Publication is no longer the key to obtaining federal copyright as it was under the Copyright Act of 1909. However, publication remains important to copyright owners.
The 1976 Copyright Act defines publication as follows:
“Publication” is the distribution of copies or phonorecords of a work to the public by sale or other transfer of ownership, or by rental, lease, or lending. The offering to distribute copies or phonorecords to a group of persons for purposes of further distribution, public performance, or public display constitutes publication. A public performance or display of a work does not of itself constitute publication.
NOTE:Before 1978, federal copyright was generally secured by the act of publication with notice of copyright, assuming compliance with all other relevant statutory conditions. U. S. works in the public domain on January 1, 1978, (for example, works published without satisfying all conditions for securing federal copyright under the Copyright Act of 1909) remain in the public domain under the 1976 Copyright Act.A further discussion of the definition of “publication” can be found in the legislative history of the 1976 Copyright Act. The legislative reports define “to the public” as distribution to persons under no explicit or implicit restrictions with respect to disclosure of the contents. The reports state that the definition makes it clear that the sale of phonorecords constitutes publication of the underlying work, for example, the musical, dramatic, or literary work embodied in a phonorecord. The reports also state that it is clear that any form of dissemination in which the material object does not change hands, for example, performances or displays on television, is not a publication no matter how many people are exposed to the work. However, when copies or phonorecords are offered for sale or lease to a group of wholesalers, broadcasters, or motion picture theaters, publication does take place if the purpose is further distribution, public performance, or public display.
Certain foreign works originally published without notice had their copyrights restored under the Uruguay Round Agreements Act (URAA). Request Circular 38b and see the “Notice of Copyright”section of this publication for further information.
Federal copyright could also be secured before 1978 by the act of registration in the case of certain unpublished works and works eligible for ad interim copyright. The 1976 Copyright Act automatically extends to full term (section 304 sets the term) copyright for all works, including those subject to ad interim copyright if ad interim registration has been made on or before June 30, 1978.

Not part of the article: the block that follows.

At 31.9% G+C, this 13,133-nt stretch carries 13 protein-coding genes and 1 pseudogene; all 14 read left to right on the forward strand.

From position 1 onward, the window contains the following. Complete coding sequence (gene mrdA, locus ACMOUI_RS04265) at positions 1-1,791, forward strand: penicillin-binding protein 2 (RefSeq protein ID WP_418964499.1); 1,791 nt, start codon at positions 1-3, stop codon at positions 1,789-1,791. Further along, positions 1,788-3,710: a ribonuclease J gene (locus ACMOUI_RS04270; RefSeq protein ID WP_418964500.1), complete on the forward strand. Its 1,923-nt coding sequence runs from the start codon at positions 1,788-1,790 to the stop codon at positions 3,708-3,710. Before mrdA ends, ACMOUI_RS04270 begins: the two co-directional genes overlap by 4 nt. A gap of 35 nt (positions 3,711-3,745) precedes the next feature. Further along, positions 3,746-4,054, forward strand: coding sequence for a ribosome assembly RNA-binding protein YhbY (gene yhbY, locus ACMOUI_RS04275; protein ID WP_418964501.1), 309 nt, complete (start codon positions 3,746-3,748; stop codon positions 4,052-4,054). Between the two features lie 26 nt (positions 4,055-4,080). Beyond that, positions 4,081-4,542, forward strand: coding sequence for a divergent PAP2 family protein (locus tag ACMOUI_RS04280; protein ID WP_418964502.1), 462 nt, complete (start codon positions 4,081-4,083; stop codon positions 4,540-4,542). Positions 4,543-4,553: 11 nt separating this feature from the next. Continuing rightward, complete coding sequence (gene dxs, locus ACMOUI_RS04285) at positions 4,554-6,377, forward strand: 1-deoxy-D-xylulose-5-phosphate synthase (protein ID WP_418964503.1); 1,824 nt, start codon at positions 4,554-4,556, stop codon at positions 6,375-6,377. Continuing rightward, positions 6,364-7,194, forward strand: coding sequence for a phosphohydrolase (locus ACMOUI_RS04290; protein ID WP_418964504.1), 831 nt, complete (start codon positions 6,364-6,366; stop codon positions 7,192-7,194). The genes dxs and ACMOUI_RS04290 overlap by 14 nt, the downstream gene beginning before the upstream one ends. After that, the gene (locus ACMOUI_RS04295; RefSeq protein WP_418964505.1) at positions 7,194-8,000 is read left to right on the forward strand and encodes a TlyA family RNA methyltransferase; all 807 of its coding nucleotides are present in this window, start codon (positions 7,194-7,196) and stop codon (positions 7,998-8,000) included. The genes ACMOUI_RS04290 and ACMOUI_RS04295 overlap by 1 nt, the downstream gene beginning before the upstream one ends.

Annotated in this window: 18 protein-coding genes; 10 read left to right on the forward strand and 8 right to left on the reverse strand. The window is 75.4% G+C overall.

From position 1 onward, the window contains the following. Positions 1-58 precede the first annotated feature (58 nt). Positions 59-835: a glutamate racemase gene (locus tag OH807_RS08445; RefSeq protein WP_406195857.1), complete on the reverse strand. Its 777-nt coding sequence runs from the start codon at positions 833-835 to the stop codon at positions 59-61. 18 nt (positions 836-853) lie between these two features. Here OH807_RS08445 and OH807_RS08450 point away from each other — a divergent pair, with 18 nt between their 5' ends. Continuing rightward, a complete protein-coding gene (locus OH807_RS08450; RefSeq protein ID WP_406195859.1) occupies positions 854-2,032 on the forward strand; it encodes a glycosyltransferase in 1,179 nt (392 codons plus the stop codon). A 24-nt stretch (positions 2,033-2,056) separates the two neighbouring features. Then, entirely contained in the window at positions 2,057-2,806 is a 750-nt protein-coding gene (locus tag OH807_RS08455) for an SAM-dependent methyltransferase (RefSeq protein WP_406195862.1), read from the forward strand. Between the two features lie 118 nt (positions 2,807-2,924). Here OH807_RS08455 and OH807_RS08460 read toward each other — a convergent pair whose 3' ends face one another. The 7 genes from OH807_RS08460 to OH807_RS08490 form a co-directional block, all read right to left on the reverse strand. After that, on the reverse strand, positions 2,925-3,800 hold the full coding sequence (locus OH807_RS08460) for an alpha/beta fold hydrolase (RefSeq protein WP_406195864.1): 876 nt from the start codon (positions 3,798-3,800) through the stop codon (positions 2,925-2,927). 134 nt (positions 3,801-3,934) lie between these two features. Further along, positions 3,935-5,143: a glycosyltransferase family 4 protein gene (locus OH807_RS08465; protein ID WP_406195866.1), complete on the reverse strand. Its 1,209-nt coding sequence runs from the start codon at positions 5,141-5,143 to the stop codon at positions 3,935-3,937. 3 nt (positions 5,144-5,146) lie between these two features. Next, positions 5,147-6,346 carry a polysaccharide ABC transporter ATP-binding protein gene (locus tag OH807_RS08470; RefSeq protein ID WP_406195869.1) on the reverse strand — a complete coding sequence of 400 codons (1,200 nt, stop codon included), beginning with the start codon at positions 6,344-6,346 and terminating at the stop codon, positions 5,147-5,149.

Publication is an important concept in the copyright law for several reasons:
- Works that are published in the United States are subject to mandatory deposit with the Library of Congress. See discussion on “Mandatory Deposit for Works Published in the United States.”
- Publication of a work can affect the limitations on the exclusive rights of the copyright owner that are set forth in sections 107 through 121 of the law.
- The year of publication may determine the duration of copyright protection for anonymous and pseudonymous works (when the author's identity is not revealed in the records of the Copyright Office) and for works made for hire.
- Deposit requirements for registration of published works differ from those for registration of unpublished works. See discussion on “Registration Procedures.”
- When a work is published, it may bear a notice of copyright to identify the year of publication and the name of the copyright owner and to inform the public that the work is protected by copyright. Copies of works published before March 1, 1989, must bear the notice or risk loss of copyright protection. See discussion on “Notice of Copyright.”
What Is Copyright?
Who Can Claim Copyright?
-----Copyright and National Origin of the Work
What Works Are Protected?
What Is Not Protected by Copyright?
How to Secure Copyright
Notice of Copyright
-----Form of Notice for Visually Perceptible Copies
-----Form of Notice for Phonorecords of Sound Recordings
-----Position of Notice
-----Publications Incorporating U.S. Government Works
-----Omission of Notice and Errors in Notice
How Long Copyright Protection Endures
Transfer of Copyright
-----Termination of Transfers
International Copyright Protection
-----Special Deposit Requirements
Effective Date of Registration
Corrections and Amplifications of Existing Registrations
Mandatory Deposit for Works Published in the United States
Use of Mandatory Deposit to Satisfy Registration Requirements
Who May File an Application Form?
-----Fill-in Forms Available
Search of Copyright Office Records
For Further Information
Source: U.S. Copyright Office
Revised July 2006